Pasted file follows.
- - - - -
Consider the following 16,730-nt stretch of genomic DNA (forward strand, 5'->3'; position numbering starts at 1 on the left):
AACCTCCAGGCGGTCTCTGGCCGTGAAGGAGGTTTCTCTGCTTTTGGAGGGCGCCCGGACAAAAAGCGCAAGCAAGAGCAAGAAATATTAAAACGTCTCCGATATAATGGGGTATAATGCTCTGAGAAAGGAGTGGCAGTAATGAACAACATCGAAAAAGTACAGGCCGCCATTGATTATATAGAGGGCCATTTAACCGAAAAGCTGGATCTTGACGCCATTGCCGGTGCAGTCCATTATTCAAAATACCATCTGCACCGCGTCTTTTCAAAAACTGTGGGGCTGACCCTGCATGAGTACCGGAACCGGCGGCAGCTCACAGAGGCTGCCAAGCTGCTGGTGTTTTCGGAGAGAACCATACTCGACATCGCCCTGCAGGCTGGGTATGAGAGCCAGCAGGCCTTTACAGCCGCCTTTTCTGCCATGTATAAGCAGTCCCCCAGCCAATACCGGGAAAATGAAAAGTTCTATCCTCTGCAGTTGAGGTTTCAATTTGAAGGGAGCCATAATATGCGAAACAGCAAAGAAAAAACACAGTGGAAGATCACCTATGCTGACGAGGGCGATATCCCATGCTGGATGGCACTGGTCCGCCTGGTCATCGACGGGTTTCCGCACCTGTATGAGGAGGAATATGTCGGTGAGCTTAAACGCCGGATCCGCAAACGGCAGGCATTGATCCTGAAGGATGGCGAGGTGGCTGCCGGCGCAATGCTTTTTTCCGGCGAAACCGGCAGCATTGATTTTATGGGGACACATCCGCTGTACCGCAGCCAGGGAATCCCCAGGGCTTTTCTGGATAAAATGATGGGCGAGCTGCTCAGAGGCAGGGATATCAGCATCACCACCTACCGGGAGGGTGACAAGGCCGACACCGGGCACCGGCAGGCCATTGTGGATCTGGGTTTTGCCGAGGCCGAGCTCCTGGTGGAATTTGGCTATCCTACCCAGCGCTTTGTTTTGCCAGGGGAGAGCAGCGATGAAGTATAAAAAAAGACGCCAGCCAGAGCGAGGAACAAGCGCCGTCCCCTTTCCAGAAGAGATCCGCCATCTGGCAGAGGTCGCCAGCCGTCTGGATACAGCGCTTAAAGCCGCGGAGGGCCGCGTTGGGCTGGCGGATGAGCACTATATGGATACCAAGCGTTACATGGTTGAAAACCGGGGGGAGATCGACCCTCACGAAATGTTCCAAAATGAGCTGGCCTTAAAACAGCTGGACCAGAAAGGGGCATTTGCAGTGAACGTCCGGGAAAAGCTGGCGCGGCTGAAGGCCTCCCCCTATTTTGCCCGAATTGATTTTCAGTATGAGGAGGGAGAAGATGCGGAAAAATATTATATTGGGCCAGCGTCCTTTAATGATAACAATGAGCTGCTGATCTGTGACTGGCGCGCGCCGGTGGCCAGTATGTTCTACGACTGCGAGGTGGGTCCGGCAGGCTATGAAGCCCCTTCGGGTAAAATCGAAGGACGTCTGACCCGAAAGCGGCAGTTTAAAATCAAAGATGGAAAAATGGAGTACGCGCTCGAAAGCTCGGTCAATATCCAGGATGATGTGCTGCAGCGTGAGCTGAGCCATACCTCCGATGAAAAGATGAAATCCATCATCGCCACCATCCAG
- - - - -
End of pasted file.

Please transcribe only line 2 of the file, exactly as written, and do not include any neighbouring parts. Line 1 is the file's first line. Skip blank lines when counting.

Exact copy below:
AACCTCCAGGCGGTCTCTGGCCGTGAAGGAGGTTTCTCTGCTTTTGGAGGGCGCCCGGACAAAAAGCGCAAGCAAGAGCAAGAAATATTAAAACGTCTCCGATATAATGGGGTATAATGCTCTGAGAAAGGAGTGGCAGTAATGAACAACATCGAAAAAGTACAGGCCGCCATTGATTATATAGAGGGCCATTTAACCGAAAAGCTGGATCTTGACGCCATTGCCGGTGCAGTCCATTATTCAAAATACCATCTGCACCGCGTCTTTTCAAAAACTGTGGGGCTGACCCTGCATGAGTACCGGAACCGGCGGCAGCTCACAGAGGCTGCCAAGCTGCTGGTGTTTTCGGAGAGAACCATACTCGACATCGCCCTGCAGGCTGGGTATGAGAGCCAGCAGGCCTTTACAGCCGCCTTTTCTGCCATGTATAAGCAGTCCCCCAGCCAATACCGGGAAAATGAAAAGTTCTATCCTCTGCAGTTGAGGTTTCAATTTGAAGGGAGCCATAATATGCGAAACAGCAAAGAAAAAACACAGTGGAAGATCACCTATGCTGACGAGGGCGATATCCCATGCTGGATGGCACTGGTCCGCCTGGTCATCGACGGGTTTCCGCACCTGTATGAGGAGGAATATGTCGGTGAGCTTAAACGCCGGATCCGCAAACGGCAGGCATTGATCCTGAAGGATGGCGAGGTGGCTGCCGGCGCAATGCTTTTTTCCGGCGAAACCGGCAGCATTGATTTTATGGGGACACATCCGCTGTACCGCAGCCAGGGAATCCCCAGGGCTTTTCTGGATAAAATGATGGGCGAGCTGCTCAGAGGCAGGGATATCAGCATCACCACCTACCGGGAGGGTGACAAGGCCGACACCGGGCACCGGCAGGCCATTGTGGATCTGGGTTTTGCCGAGGCCGAGCTCCTGGTGGAATTTGGCTATCCTACCCAGCGCTTTGTTTTGCCAGGGGAGAGCAGCGATGAAGTATAAAAAAAGACGCCAGCCAGAGCGAGGAACAAGCGCCGTCCCCTTTCCAGAAGAGATCCGCCATCTGGCAGAGGTCGCCAGCCGTCTGGATACAGCGCTTAAAGCCGCGGAGGGCCGCGTTGGGCTGGCGGATGAGCACTATATGGATACCAAGCGTTACATGGTTGAAAACCGGGGGGAGATCGACCCTCACGAAATGTTCCAAAATGAGCTGGCCTTAAAACAGCTGGACCAGAAAGGGGCATTTGCAGTGAACGTCCGGGAAAAGCTGGCGCGGCTGAAGGCCTCCCCCTATTTTGCCCGAATTGATTTTCAGTATGAGGAGGGAGAAGATGCGGAAAAATATTATATTGGGCCAGCGTCCTTTAATGATAACAATGAGCTGCTGATCTGTGACTGGCGCGCGCCGGTGGCCAGTATGTTCTACGACTGCGAGGTGGGTCCGGCAGGCTATGAAGCCCCTTCGGGTAAAATCGAAGGACGTCTGACCCGAAAGCGGCAGTTTAAAATCAAAGATGGAAAAATGGAGTACGCGCTCGAAAGCTCGGTCAATATCCAGGATGATGTGCTGCAGCGTGAGCTGAGCCATACCTCCGATGAAAAGATGAAATCCATCATCGCCACCATCCAG